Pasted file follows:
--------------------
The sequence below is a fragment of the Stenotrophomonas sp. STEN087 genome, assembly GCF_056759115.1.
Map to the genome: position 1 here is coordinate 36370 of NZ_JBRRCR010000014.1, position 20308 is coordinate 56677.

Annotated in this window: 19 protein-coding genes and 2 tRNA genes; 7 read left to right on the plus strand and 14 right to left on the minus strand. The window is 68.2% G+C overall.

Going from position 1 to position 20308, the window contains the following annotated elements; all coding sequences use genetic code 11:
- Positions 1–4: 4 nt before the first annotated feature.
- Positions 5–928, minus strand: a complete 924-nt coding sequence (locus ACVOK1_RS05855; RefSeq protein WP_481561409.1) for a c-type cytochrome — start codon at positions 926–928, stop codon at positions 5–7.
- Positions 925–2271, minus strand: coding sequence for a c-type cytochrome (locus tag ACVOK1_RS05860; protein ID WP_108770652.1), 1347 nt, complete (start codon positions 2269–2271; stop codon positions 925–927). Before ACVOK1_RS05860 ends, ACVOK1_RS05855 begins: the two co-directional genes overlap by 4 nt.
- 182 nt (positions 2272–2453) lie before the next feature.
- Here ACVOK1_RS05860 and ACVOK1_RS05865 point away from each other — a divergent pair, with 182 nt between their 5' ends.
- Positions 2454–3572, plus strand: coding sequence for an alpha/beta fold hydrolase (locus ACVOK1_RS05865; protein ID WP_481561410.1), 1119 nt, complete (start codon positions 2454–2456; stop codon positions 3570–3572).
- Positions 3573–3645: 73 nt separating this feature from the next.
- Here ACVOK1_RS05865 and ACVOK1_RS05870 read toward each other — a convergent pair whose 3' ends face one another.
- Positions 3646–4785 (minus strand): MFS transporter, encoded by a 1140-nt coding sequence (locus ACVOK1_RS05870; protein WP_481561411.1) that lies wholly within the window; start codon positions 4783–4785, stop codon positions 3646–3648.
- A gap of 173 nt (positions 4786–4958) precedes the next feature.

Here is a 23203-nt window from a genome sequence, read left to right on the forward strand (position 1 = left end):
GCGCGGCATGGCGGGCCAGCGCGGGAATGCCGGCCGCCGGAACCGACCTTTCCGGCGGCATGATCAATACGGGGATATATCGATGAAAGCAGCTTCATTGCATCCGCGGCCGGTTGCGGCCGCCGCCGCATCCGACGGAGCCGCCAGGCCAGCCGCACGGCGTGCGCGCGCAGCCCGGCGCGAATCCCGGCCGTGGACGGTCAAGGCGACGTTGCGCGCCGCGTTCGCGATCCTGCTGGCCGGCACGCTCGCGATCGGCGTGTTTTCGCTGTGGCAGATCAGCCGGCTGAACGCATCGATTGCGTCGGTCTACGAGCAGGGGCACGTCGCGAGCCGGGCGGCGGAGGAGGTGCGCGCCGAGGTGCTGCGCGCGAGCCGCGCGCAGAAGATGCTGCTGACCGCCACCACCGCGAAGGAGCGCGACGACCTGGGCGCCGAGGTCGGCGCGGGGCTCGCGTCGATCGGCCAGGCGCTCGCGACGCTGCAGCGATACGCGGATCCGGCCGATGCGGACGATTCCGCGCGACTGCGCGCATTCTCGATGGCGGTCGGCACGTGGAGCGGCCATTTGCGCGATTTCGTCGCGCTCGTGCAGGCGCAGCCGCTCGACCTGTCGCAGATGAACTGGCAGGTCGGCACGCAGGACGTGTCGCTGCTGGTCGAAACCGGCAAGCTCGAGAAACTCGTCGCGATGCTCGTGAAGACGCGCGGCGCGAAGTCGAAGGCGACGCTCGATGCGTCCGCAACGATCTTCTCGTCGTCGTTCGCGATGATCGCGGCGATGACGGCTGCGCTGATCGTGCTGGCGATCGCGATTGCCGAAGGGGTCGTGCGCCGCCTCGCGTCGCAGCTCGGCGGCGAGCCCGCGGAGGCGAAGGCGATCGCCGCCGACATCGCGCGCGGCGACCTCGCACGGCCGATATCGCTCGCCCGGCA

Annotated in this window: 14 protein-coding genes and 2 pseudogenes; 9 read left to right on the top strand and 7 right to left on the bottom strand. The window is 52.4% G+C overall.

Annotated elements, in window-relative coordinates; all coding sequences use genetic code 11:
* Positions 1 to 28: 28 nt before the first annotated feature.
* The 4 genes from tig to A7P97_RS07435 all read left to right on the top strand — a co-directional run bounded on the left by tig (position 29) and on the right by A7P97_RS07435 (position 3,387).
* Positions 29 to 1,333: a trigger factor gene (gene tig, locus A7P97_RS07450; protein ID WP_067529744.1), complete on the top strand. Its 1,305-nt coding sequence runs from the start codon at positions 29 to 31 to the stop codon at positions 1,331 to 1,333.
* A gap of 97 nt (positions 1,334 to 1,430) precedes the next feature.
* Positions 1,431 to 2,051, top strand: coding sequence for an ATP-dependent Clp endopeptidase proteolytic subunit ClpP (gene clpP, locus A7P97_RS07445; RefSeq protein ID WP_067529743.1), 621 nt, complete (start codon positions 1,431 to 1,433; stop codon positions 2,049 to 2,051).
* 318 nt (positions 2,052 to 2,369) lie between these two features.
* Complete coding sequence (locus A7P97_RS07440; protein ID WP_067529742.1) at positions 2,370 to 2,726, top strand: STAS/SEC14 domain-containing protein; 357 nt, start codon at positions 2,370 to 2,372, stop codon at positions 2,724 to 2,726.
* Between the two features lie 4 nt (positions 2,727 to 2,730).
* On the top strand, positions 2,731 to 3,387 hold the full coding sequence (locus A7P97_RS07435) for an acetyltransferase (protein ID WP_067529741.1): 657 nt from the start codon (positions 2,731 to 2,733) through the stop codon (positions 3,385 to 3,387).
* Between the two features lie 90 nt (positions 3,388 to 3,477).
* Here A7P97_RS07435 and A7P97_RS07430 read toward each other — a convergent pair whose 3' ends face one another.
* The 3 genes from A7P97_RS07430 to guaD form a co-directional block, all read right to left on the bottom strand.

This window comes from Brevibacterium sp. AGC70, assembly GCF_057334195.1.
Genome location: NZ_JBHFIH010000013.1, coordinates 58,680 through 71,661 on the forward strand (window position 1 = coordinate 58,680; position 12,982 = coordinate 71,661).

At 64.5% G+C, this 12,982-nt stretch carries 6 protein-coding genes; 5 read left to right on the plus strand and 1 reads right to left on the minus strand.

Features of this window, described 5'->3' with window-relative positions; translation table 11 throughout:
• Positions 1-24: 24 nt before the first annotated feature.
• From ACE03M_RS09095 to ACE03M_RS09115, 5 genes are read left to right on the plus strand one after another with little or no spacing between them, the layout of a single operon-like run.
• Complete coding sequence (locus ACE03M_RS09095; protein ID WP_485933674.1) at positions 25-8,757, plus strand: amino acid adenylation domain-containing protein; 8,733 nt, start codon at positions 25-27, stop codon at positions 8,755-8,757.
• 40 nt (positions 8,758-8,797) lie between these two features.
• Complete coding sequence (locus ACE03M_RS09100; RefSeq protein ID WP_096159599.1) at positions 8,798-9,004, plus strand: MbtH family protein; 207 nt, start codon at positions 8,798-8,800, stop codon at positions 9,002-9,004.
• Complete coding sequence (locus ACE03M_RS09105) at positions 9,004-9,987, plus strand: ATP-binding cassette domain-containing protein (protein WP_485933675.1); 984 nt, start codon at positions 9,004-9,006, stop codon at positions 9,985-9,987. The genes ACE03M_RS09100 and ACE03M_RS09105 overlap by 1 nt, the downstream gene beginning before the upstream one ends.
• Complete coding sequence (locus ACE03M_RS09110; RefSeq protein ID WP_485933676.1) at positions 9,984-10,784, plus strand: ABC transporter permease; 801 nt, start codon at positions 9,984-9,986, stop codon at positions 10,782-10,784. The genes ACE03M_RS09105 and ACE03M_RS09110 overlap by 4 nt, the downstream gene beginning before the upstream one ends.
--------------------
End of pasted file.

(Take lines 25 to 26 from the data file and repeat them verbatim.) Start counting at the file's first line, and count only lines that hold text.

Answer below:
* Complete coding sequence (locus A7P97_RS07440; protein ID WP_067529742.1) at positions 2,370 to 2,726, top strand: STAS/SEC14 domain-containing protein; 357 nt, start codon at positions 2,370 to 2,372, stop codon at positions 2,724 to 2,726.
* Between the two features lie 4 nt (positions 2,727 to 2,730).